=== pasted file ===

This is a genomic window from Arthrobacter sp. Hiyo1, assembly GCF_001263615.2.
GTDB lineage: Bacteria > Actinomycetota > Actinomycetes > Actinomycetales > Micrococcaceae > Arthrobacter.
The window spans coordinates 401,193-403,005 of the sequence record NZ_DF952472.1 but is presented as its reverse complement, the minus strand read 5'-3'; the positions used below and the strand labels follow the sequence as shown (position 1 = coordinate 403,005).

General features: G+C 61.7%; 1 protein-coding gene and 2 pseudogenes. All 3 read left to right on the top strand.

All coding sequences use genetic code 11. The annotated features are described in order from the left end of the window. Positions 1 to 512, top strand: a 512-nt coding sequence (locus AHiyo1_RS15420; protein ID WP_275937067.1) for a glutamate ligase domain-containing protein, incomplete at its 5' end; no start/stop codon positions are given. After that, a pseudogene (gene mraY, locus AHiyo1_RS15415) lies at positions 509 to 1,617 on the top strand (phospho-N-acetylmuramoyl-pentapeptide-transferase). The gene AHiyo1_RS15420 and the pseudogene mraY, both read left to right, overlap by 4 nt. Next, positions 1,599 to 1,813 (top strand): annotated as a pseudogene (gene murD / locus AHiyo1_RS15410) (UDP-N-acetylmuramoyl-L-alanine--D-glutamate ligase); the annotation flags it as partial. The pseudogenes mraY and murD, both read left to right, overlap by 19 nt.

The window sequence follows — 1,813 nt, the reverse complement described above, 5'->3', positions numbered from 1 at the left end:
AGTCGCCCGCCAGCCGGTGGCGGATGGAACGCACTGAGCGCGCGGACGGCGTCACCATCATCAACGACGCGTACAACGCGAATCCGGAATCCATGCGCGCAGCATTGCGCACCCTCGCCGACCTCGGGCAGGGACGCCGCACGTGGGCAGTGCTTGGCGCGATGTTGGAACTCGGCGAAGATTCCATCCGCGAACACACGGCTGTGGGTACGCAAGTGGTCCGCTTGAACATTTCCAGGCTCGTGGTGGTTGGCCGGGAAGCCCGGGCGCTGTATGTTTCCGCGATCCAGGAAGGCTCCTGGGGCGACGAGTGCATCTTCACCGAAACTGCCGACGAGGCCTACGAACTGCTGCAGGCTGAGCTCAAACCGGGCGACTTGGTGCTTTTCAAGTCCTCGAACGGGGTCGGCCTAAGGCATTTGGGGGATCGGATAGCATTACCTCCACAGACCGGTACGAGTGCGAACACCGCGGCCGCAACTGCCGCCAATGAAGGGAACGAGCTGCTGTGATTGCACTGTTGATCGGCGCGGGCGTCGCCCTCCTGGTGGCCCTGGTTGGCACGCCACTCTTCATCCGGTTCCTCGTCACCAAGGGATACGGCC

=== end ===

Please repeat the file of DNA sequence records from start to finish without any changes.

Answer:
This is a genomic window from Arthrobacter sp. Hiyo1, assembly GCF_001263615.2.
GTDB lineage: Bacteria > Actinomycetota > Actinomycetes > Actinomycetales > Micrococcaceae > Arthrobacter.
The window spans coordinates 401,193-403,005 of the sequence record NZ_DF952472.1 but is presented as its reverse complement, the minus strand read 5'-3'; the positions used below and the strand labels follow the sequence as shown (position 1 = coordinate 403,005).

General features: G+C 61.7%; 1 protein-coding gene and 2 pseudogenes. All 3 read left to right on the top strand.

All coding sequences use genetic code 11. The annotated features are described in order from the left end of the window. Positions 1 to 512, top strand: a 512-nt coding sequence (locus AHiyo1_RS15420; protein ID WP_275937067.1) for a glutamate ligase domain-containing protein, incomplete at its 5' end; no start/stop codon positions are given. After that, a pseudogene (gene mraY, locus AHiyo1_RS15415) lies at positions 509 to 1,617 on the top strand (phospho-N-acetylmuramoyl-pentapeptide-transferase). The gene AHiyo1_RS15420 and the pseudogene mraY, both read left to right, overlap by 4 nt. Next, positions 1,599 to 1,813 (top strand): annotated as a pseudogene (gene murD / locus AHiyo1_RS15410) (UDP-N-acetylmuramoyl-L-alanine--D-glutamate ligase); the annotation flags it as partial. The pseudogenes mraY and murD, both read left to right, overlap by 19 nt.

The window sequence follows — 1,813 nt, the reverse complement described above, 5'->3', positions numbered from 1 at the left end:
AGTCGCCCGCCAGCCGGTGGCGGATGGAACGCACTGAGCGCGCGGACGGCGTCACCATCATCAACGACGCGTACAACGCGAATCCGGAATCCATGCGCGCAGCATTGCGCACCCTCGCCGACCTCGGGCAGGGACGCCGCACGTGGGCAGTGCTTGGCGCGATGTTGGAACTCGGCGAAGATTCCATCCGCGAACACACGGCTGTGGGTACGCAAGTGGTCCGCTTGAACATTTCCAGGCTCGTGGTGGTTGGCCGGGAAGCCCGGGCGCTGTATGTTTCCGCGATCCAGGAAGGCTCCTGGGGCGACGAGTGCATCTTCACCGAAACTGCCGACGAGGCCTACGAACTGCTGCAGGCTGAGCTCAAACCGGGCGACTTGGTGCTTTTCAAGTCCTCGAACGGGGTCGGCCTAAGGCATTTGGGGGATCGGATAGCATTACCTCCACAGACCGGTACGAGTGCGAACACCGCGGCCGCAACTGCCGCCAATGAAGGGAACGAGCTGCTGTGATTGCACTGTTGATCGGCGCGGGCGTCGCCCTCCTGGTGGCCCTGGTTGGCACGCCACTCTTCATCCGGTTCCTCGTCACCAAGGGATACGGCC